As the Bay Area heads into its sixth month of lockdowns, community college faculty who once taught classes to older adults in nursing homes and retirement communities are pushing for their classes to resume online.
The West Valley-Mission Community College District’s Older Adult Program (OAP) consists of four classes offered for free to seniors living in more than 30 local health facilities. Prior to the pandemic, faculty would teach in-person classes of at least 25 students, and often closer to 35, said Krystyna Lett, an OAP instructor from Mission College.
“Most of the students are very alert,” said Lett, who has close to 25 years of experience teaching OAP courses. “Sometimes people think these people in older adult facilities are too old to do anything. People still perceive us as knitting classes or something but it’s not like that. The students love that mental stimulation and now even more so because of COVID-19.”
Faculty are challenging the decision by the West Valley and Mission College administrations to suspend OAP courses for the fall semester. After bringing their concerns the attention of the Board of Trustees at an Aug. 4 virtual meeting, faculty and union representatives’ next steps are to continue lobbying the administrations of West Valley and Mission Colleges to enter negotiations over how to transition the program online.
“During this pandemic, older adult students are isolated and suffered much more than other students,” Kate Disney, president of the West Valley-Mission Federation of Teachers, told the trustees Aug. 4. “Not because they’re sick but because they’re among a high-risk group.”
District officials say they suspended OAP classes because the senior facilities said they did not have the capacity to receive instruction in an online format.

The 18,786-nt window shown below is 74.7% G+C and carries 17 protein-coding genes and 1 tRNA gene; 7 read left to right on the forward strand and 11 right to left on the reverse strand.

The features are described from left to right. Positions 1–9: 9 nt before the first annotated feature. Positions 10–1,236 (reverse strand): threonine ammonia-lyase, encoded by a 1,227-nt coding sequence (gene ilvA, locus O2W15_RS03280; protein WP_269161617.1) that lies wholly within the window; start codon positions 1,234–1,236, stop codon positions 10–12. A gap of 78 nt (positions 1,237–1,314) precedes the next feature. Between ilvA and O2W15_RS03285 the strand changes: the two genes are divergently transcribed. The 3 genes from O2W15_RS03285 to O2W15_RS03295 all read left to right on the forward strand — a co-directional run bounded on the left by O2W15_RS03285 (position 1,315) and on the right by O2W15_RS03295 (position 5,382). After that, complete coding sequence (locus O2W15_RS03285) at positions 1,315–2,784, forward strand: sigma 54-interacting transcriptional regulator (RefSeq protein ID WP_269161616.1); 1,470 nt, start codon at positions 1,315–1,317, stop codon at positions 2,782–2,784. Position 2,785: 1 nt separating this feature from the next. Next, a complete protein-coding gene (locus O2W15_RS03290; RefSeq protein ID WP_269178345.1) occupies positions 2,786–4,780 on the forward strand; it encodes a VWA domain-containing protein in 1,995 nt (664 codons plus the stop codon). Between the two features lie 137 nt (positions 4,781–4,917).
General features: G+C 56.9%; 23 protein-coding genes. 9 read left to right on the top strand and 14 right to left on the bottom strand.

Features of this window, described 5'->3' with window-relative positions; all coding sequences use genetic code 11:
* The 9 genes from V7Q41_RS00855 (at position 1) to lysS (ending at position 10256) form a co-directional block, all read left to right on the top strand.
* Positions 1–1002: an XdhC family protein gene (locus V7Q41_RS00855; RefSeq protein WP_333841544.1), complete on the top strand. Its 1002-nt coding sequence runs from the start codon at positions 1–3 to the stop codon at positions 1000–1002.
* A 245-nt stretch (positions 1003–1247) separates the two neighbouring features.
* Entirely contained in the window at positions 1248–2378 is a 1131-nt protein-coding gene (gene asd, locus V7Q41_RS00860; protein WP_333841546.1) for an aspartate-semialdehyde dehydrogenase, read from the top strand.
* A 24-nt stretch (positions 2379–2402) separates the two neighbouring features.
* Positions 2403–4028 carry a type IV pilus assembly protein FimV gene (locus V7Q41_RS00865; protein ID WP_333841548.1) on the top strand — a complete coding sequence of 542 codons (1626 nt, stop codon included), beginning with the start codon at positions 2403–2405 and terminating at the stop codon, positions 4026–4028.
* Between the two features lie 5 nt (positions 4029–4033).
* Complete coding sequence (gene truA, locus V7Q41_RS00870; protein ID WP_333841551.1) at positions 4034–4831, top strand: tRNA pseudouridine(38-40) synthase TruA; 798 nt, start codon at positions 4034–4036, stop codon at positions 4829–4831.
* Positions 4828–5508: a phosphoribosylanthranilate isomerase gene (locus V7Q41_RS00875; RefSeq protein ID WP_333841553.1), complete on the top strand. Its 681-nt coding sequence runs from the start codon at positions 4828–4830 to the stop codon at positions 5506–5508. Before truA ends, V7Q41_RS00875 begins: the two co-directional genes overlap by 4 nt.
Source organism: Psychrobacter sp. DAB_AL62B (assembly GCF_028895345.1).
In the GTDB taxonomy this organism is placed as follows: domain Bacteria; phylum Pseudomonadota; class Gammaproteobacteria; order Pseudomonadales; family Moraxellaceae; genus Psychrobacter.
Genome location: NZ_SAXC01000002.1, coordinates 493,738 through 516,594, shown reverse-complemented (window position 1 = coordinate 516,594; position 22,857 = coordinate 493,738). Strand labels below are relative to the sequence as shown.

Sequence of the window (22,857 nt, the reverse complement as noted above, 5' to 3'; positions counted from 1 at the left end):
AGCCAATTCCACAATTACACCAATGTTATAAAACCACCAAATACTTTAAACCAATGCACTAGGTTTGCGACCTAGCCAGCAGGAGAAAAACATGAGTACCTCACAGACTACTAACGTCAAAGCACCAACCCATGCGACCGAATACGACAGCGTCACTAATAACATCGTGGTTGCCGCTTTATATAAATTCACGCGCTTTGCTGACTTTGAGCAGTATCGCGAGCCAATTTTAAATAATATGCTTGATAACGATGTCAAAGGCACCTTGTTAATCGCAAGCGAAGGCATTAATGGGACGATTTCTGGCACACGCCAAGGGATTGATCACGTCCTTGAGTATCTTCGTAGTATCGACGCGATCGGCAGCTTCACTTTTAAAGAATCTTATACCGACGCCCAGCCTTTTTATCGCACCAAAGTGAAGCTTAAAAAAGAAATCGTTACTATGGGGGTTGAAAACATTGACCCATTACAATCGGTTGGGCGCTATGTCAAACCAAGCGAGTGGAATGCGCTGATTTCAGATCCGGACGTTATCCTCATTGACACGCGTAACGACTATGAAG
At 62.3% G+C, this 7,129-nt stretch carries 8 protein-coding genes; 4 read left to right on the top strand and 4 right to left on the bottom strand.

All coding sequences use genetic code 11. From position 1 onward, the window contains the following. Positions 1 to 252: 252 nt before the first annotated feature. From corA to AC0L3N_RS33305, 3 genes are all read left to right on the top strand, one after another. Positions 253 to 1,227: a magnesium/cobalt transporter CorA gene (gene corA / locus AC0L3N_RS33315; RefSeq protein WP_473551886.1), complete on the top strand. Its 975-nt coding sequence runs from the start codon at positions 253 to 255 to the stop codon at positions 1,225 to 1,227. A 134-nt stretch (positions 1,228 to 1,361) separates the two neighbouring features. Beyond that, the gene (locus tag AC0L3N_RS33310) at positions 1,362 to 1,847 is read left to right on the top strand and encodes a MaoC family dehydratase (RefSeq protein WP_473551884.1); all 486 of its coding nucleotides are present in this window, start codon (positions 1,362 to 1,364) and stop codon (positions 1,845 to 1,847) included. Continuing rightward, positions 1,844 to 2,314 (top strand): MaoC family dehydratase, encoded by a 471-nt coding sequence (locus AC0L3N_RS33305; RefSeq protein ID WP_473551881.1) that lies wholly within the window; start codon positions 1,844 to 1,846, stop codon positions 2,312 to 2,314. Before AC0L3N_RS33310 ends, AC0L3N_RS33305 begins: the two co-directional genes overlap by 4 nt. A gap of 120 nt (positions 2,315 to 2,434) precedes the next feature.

“I’m confident that my head is not in the sand,” said Stephanie Kashima, president of West Valley College and district trustee, in response to Disney’s comment. “I’d like to challenge the perspective that we haven’t done our due diligence and that we’re making thoughtless decisions.”
Kashima said it was ultimately the college administrations who made the decision based on information they received from the senior facilities.
Disney and other faculty said the decision was based on old data collected from facilities in March when the lockdowns were first put into place. A more recent survey of 18 facilities conducted by OAP faculty found a strong demand for classes, they said.
“It’s really about meeting the needs of the community,” Disney told San José Spotlight. “These facilities and the students are now much more desperate and willing to use the online format.”
The survey found more than 80% of facilities that responded said they would be very willing to work with colleges to provide online courses. More than 80% of respondents said they were either very familiar or somewhat familiar with Zoom.
Many of the OAP faculty have been partnered with a handful of facilities for several years, fostering connections with the students and the facilities staff. Some told the Board of Trustees they’ve had facility directors and former students reach out to them asking about the classes. Some have been giving volunteer classes over Zoom.
“I’d like to tell our residents that we can do these Zoom classes like they’ve been talking to their families,” said Tom Connors, owner of Somerset Senior Living, to the trustees. “(Zoom) is already something they’re used to and have benefitted from.”
If the courses remain suspended, Disney estimates as many as 30 faculty members could be out of work. Transitioning the courses online requires each class get a distance education addendum, which requires revising the course outline and getting it approved by the district.
“Nobody said it’s going to be easy to bring these classes back,” Disney said. “But faculty want to bring their classes back and do the work. Older adult students are just as entitled as every other student.”
West Valley instructor Jan Masters, who has 11 years of experience teaching OAP courses, told trustees the program could be expanded to seniors outside of nursing homes or retirement centers.
“This is a population of our community that has paid taxes for many years,” Masters said. “They’ve consistently voted yes to support community colleges. I think it’s time to rejuvenate this program as it has rejuvenated its participants.”
Contact Stella Lorence at [email protected] or follow on Twitter @slorence3.